Arriving in theaters just days before Valentine's Day, "Hitch" follows "The Wedding Date
" as the second romantic comedy in a span of two weeks. Like that trivial Debra Messing-Dermot Mulroney starrera virtual remake of two or three dozen other movies from the last decade"Hitch" is a formulaic and blatantly predictable effort. Unlike "The Wedding Date
," "Hitch" rarely feels like an insult to the viewer's intelligence. Despite staying close to archetype in its plot trajectory, director Andy Tennant (2002's "Sweet Home Alabama
") and first-time screenwriter Kevin Bisch eclipse the genre norm in their perceptive views on love relationships and the nature of one's emotional attraction to another.
The opening ten minutes of "Hitch" are quite possibly its most original and alive, a kind of short film in and of itself that follows three average men (Matt Malloy, Kevin Sussman, Ato Essandoh) and their successful, lovelorn courting of three beautiful women (Maria Thayer, Navia Nguyen, Nayokah Afflack). With little dialogue and fleeting screen time, this trio of couples are made into people who seem authentic, their intimate, growing adoration for each other not only plausible, but also magical. What do these lovebirdsperfect strangershave in common with each other? The unlucky-in-love fellows have been given a crash course taught by mythical "Date Doctor" Alex Hitchens (Will Smith), their lessons dealing with how to please and enchant women while growing self-confidence of their own.
Alex's latest assignment may be his toughest, to date, when the perpetually clumsy, overweight Albert Brennaman (Kevin James) walks through his doors asking for help in wooing supermodel Allegra Cole (Amber Valletta). Albert, unlike so many men, doesn't just see Allegra for what she looks like, but also for who he believes her to be inside. As Alex begins helping Albert in matters of the heart, he unexpectedly falls for a woman of his own: cynical gossip columnist Sara Melas (Eva Mendes). Initially chilly toward him, Sara soon warms up to this charming man who doesn't seem like such a dog, after all. What she doesn't yet know is that Alex is the "Date Doctor" she has been hearing about, an eventual discovery that may threaten to tear them apart.
"Hitch," which plays like a lighter-toned version of 2004's underrated "Alfie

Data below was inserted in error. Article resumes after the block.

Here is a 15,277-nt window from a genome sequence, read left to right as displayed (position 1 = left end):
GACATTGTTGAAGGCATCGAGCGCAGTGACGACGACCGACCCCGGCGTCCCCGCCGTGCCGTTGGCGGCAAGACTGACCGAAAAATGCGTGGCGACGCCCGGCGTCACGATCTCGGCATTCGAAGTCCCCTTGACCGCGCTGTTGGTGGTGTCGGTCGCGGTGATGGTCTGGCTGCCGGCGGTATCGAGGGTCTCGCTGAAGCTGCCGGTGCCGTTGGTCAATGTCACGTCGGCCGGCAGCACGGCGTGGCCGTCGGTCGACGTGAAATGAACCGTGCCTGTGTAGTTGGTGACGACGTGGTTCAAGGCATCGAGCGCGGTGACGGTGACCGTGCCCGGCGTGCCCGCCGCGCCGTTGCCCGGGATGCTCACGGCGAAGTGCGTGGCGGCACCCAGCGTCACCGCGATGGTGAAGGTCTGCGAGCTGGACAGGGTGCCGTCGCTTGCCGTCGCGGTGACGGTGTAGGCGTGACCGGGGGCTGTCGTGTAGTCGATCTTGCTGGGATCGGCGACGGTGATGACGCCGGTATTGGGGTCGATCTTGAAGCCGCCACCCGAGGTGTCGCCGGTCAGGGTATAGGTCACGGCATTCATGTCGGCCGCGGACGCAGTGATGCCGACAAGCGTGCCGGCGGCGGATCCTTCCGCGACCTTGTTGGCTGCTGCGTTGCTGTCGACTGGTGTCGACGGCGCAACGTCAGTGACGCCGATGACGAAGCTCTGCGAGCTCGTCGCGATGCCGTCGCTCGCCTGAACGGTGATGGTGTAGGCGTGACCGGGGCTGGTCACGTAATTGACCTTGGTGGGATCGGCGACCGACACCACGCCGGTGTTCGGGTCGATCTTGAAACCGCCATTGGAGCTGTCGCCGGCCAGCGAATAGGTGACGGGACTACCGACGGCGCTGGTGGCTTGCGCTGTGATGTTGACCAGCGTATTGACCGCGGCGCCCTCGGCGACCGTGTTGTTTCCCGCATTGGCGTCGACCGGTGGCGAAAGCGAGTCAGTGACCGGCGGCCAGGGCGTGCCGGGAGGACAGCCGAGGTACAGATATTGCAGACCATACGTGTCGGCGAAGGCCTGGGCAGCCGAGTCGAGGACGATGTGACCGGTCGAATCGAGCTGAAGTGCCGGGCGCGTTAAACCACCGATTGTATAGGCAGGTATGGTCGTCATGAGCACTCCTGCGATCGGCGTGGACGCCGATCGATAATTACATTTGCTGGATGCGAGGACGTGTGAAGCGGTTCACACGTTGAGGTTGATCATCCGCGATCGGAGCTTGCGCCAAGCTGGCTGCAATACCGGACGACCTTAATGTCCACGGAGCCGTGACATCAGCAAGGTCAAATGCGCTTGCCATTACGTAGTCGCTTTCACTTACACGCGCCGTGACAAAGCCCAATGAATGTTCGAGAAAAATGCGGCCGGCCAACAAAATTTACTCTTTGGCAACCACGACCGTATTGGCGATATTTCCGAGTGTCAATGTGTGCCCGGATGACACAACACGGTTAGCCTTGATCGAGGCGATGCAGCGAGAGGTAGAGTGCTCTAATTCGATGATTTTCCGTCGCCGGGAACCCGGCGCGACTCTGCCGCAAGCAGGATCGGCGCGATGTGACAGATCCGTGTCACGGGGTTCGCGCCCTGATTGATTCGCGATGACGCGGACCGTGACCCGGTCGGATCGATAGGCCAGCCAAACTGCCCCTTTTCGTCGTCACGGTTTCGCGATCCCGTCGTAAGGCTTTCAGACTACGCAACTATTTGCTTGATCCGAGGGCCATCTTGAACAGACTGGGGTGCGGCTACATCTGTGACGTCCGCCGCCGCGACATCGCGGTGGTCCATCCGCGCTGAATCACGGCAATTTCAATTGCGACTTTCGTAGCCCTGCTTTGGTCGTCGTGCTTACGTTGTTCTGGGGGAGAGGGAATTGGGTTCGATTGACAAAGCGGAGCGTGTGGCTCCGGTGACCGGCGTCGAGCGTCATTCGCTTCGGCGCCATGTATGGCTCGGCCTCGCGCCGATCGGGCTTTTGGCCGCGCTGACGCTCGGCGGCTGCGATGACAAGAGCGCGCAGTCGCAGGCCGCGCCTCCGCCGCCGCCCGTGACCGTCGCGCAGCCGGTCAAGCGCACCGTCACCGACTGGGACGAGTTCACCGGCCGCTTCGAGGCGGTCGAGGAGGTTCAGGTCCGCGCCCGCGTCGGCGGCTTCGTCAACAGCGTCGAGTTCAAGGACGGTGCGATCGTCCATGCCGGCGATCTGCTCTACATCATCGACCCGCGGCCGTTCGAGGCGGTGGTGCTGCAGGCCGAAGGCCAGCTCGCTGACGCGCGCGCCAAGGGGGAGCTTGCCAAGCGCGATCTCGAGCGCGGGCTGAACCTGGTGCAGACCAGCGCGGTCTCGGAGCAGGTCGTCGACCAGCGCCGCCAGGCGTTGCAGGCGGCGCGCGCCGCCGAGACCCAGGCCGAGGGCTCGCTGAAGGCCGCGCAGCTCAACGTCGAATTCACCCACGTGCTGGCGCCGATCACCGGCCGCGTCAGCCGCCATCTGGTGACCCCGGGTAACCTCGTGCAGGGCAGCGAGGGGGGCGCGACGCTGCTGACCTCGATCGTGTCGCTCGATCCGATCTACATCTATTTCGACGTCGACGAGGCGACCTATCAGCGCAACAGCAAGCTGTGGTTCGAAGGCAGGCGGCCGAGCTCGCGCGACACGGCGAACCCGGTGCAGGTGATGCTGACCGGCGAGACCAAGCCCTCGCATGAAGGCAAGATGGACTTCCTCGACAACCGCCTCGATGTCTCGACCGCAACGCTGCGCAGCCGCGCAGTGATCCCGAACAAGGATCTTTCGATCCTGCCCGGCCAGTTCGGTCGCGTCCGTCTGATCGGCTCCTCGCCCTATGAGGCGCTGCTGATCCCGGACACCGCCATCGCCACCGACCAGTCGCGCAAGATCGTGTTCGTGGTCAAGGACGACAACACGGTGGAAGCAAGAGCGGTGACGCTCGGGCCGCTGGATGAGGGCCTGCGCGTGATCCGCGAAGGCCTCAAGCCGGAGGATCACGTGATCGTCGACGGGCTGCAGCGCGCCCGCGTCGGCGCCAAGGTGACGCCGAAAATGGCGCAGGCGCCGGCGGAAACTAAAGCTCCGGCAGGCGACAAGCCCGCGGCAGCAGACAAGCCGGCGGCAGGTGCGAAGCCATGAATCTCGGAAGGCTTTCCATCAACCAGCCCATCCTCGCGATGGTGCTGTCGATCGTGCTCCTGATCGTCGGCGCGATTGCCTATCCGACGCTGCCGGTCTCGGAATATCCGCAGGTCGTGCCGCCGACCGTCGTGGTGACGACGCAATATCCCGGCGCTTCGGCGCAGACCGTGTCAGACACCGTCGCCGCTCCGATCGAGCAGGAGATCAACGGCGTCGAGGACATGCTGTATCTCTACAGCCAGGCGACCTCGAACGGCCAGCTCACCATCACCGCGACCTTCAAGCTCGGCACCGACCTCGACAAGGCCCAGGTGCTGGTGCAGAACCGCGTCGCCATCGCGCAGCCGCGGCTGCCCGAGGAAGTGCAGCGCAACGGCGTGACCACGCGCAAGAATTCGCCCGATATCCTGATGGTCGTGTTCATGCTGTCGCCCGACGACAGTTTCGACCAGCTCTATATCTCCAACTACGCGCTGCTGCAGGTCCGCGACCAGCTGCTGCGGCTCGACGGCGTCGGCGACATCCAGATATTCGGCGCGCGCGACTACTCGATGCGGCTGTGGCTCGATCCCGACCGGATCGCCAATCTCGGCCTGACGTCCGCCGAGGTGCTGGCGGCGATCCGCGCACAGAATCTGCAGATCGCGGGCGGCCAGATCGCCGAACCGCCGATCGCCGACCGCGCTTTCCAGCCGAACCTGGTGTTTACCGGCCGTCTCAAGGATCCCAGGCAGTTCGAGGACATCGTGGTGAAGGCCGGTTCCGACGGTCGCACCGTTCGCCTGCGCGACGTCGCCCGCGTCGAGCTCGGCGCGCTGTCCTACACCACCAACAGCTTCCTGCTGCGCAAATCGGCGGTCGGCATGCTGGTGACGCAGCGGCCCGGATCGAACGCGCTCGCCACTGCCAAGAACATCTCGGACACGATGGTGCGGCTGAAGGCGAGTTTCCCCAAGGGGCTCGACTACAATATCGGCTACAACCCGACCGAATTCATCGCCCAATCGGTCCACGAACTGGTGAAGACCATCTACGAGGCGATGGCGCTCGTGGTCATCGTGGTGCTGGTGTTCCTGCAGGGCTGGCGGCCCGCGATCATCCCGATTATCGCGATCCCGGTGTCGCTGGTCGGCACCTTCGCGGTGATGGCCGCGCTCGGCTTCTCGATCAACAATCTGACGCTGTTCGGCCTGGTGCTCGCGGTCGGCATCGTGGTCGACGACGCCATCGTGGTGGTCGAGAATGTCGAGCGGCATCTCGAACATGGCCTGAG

" right down to Alex's occasional words of wisdom to the camera, isn't exactly innovative fare. What it lacks in originality, however, it makes up for in smile-inducing charm and a quartet of fine performances. For seekers of earnest romanticism that avoids sugarcoating the pitfalls and pain that newfound, at times unrequited, love comes with, one could do a lot worse than "Hitch." The writing is snappy, the characters likeably flawed, and the progression of both romancesthat between Alex and Sara, and Albert and Allegraunforced and natural.
In his first role as a romantic lead, Will Smith (2004's "I, Robot
") slips effortlessly into the genre. Smith ingratiates Alex 'Hitch' Hitchens with a cocky self-assurance at the onset that gradually takes a turn toward the opposite. A man who makes a living at bringing people together, Alex himself is a commitment-phobic who learns through his relationship with Sara that he may not be the perfect smooth-operator he had thought. Smith has an easy-going chemistry with Eva Mendes (2003's "Stuck on You
"), a lovely talent able to bridge the gaps between tough-as-nails and vulnerable, and heartfelt and comical. Her unanticipated reaction to being shown her great-great-great grandfather's signature in a museum book from when he immigrated to Americaa romantic gesture on Alex's partis priceless in Mendes' delivery. Smith shares the other half of his scenes with Kevin James (TV's "The King of Queens"), whose take on the bumbling Albert is just right, mixing sincerity and comedy without going over-the-top. This is a star-turn from James, who proves he has what it takes for further big screen roles. Rounding out the four major players is Amber Valletta (2003's "Duplex
"), bewitchingly non-stereotypical as wealthy, kind model Allegra Cole.
In reaching its foreseeable "happily ever after" ending, "Hitch" lumbers along for much longer than it should, approaching the two-hour mark when ninety minutes would have sufficed. Of course, Sara and Alex break up and are bound to reconcile, so there is no excuse in dragging it out past its limits and throwing in additional roadblocks when a simple exchange of words could clear misunderstandings up in a heartbeat. Extraneous supporting characters, including Alex's married buddy, Ben (Michael Rapaport), who shows up for one scene and never appears again, could have also been excised without any bearing on the soul and point of the story.
Too many false endings and time issues asideHollywood is notorious for not knowing when to quit"Hitch" is difficult to discount when it handles the rom-com formula better than most of its insufferably dumbed-down ilk. The film is far from rocket scienceit's pretty fluffy, for the most partbut it does hold some agreeable insights on love, relationships, and fear of commitment that actually deals with and discounts early worries about the artificiality of a "Date Doctor" who teaches men to get seemingly unattainable women to like them. The key to this, it turns out, is that Alex simply shows them how to be gentlemanly, charming, and at ease without having to be someone they're not. In other words, he allows the true chivalrous stud in every male to shine througha positive notion. Adding flavor to the proceedings is some attractive location shooting in New York City that goes for the fascinatingly unconventional over the usual, by now boring, movie landmarks. Even if you won't think much about it after leaving the theater, "Hitch" entertains to a pleasing degree while it lasts and is destined to leave a dorky grin on most viewers' faces in its wake.